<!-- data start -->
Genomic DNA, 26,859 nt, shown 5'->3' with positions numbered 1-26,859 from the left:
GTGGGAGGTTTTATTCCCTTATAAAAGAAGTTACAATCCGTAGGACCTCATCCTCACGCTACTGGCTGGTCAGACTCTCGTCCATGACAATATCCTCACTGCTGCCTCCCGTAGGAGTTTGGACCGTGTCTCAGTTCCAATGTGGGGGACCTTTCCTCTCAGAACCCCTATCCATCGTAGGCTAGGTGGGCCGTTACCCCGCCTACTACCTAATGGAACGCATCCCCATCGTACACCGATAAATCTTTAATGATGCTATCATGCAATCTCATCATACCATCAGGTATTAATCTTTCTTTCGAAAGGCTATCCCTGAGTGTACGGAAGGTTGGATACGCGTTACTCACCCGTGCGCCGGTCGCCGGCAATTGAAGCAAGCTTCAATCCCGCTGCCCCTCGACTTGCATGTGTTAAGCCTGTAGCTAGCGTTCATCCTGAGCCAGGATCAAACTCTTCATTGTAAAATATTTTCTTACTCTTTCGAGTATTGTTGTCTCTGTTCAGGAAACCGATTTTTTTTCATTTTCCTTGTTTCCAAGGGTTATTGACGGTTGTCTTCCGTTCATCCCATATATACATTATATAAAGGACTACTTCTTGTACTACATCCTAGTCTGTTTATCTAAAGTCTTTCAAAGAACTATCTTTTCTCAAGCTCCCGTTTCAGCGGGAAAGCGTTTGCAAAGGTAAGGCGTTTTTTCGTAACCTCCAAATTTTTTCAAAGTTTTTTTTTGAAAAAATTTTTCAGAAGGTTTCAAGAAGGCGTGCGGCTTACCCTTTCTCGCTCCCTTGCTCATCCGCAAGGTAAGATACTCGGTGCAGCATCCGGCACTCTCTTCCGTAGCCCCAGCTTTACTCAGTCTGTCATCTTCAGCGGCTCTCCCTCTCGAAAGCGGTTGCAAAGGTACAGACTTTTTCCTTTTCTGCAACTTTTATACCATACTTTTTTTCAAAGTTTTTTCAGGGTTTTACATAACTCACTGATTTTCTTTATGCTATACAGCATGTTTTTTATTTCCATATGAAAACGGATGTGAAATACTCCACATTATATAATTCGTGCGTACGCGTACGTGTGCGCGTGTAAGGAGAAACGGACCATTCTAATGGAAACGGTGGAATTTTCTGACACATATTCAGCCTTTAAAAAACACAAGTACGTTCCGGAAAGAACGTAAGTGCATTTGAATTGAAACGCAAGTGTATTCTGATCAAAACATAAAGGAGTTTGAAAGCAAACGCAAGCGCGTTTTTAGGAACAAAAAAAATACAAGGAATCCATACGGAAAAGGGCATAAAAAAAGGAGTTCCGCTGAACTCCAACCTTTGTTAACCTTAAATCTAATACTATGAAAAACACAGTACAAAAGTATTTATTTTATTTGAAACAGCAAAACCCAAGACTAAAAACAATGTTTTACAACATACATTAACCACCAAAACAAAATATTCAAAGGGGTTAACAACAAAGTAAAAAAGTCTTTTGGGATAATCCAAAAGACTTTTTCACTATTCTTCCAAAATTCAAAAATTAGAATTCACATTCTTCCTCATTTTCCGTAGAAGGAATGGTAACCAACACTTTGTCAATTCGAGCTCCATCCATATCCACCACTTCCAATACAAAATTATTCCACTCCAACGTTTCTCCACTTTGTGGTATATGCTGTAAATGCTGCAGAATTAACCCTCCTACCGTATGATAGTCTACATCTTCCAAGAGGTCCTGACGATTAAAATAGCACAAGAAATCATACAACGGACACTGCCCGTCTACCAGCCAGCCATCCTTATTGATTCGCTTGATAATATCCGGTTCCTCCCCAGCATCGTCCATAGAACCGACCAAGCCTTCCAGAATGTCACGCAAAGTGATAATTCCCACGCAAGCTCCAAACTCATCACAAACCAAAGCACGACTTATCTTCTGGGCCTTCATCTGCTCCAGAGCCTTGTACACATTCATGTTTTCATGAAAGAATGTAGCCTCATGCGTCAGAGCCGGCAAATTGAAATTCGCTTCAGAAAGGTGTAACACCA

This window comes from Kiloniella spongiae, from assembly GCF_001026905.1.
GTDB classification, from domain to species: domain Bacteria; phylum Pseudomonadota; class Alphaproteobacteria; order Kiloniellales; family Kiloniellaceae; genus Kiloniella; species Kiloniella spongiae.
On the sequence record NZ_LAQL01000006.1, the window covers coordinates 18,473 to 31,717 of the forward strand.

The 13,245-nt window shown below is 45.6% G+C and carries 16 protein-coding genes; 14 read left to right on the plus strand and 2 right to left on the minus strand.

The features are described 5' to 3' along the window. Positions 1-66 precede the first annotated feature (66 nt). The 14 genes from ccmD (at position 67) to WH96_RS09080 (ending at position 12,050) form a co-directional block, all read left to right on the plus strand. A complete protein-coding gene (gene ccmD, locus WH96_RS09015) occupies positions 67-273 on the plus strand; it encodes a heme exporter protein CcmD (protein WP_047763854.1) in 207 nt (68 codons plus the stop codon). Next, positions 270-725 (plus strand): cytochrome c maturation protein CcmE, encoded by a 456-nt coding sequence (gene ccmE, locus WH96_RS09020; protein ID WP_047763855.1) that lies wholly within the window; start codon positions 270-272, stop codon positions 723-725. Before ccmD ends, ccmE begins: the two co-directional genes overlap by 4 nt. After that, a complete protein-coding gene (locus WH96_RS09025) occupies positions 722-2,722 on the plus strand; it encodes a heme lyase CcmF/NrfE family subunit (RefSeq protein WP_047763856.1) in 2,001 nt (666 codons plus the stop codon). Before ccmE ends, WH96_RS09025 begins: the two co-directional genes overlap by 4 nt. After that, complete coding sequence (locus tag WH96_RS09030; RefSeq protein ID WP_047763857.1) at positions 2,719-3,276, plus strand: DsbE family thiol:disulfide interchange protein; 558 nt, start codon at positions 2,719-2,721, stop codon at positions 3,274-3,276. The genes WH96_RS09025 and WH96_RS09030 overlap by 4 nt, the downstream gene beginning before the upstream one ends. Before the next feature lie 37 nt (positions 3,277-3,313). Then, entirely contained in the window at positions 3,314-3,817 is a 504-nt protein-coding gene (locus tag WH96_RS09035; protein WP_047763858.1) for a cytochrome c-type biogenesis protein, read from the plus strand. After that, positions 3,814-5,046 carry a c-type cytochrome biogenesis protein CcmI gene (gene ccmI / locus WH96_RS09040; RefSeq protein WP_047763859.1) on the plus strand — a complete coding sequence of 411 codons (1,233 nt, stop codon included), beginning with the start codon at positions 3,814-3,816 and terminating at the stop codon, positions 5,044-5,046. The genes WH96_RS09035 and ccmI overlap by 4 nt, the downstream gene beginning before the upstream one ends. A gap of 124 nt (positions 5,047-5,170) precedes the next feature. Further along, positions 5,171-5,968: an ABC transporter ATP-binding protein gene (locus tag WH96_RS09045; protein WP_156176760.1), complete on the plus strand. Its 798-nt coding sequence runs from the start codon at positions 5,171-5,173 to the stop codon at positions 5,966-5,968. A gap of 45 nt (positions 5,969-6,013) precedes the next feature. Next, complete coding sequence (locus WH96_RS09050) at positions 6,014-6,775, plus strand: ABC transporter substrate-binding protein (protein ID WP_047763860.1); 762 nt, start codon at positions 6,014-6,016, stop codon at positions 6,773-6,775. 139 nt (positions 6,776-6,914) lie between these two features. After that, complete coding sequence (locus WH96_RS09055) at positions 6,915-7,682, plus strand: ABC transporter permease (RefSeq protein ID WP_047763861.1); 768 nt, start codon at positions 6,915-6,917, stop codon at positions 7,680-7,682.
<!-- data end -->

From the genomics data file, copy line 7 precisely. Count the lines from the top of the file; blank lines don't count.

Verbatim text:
The features are described 5' to 3' along the window. Positions 1-66 precede the first annotated feature (66 nt). The 14 genes from ccmD (at position 67) to WH96_RS09080 (ending at position 12,050) form a co-directional block, all read left to right on the plus strand. A complete protein-coding gene (gene ccmD, locus WH96_RS09015) occupies positions 67-273 on the plus strand; it encodes a heme exporter protein CcmD (protein WP_047763854.1) in 207 nt (68 codons plus the stop codon). Next, positions 270-725 (plus strand): cytochrome c maturation protein CcmE, encoded by a 456-nt coding sequence (gene ccmE, locus WH96_RS09020; protein ID WP_047763855.1) that lies wholly within the window; start codon positions 270-272, stop codon positions 723-725. Before ccmD ends, ccmE begins: the two co-directional genes overlap by 4 nt. After that, a complete protein-coding gene (locus WH96_RS09025) occupies positions 722-2,722 on the plus strand; it encodes a heme lyase CcmF/NrfE family subunit (RefSeq protein WP_047763856.1) in 2,001 nt (666 codons plus the stop codon). Before ccmE ends, WH96_RS09025 begins: the two co-directional genes overlap by 4 nt. After that, complete coding sequence (locus tag WH96_RS09030; RefSeq protein ID WP_047763857.1) at positions 2,719-3,276, plus strand: DsbE family thiol:disulfide interchange protein; 558 nt, start codon at positions 2,719-2,721, stop codon at positions 3,274-3,276. The genes WH96_RS09025 and WH96_RS09030 overlap by 4 nt, the downstream gene beginning before the upstream one ends. Before the next feature lie 37 nt (positions 3,277-3,313). Then, entirely contained in the window at positions 3,314-3,817 is a 504-nt protein-coding gene (locus tag WH96_RS09035; protein WP_047763858.1) for a cytochrome c-type biogenesis protein, read from the plus strand. After that, positions 3,814-5,046 carry a c-type cytochrome biogenesis protein CcmI gene (gene ccmI / locus WH96_RS09040; RefSeq protein WP_047763859.1) on the plus strand — a complete coding sequence of 411 codons (1,233 nt, stop codon included), beginning with the start codon at positions 3,814-3,816 and terminating at the stop codon, positions 5,044-5,046. The genes WH96_RS09035 and ccmI overlap by 4 nt, the downstream gene beginning before the upstream one ends. A gap of 124 nt (positions 5,047-5,170) precedes the next feature. Further along, positions 5,171-5,968: an ABC transporter ATP-binding protein gene (locus tag WH96_RS09045; protein WP_156176760.1), complete on the plus strand. Its 798-nt coding sequence runs from the start codon at positions 5,171-5,173 to the stop codon at positions 5,966-5,968. A gap of 45 nt (positions 5,969-6,013) precedes the next feature. Next, complete coding sequence (locus WH96_RS09050) at positions 6,014-6,775, plus strand: ABC transporter substrate-binding protein (protein ID WP_047763860.1); 762 nt, start codon at positions 6,014-6,016, stop codon at positions 6,773-6,775. 139 nt (positions 6,776-6,914) lie between these two features. After that, complete coding sequence (locus WH96_RS09055) at positions 6,915-7,682, plus strand: ABC transporter permease (RefSeq protein ID WP_047763861.1); 768 nt, start codon at positions 6,915-6,917, stop codon at positions 7,680-7,682.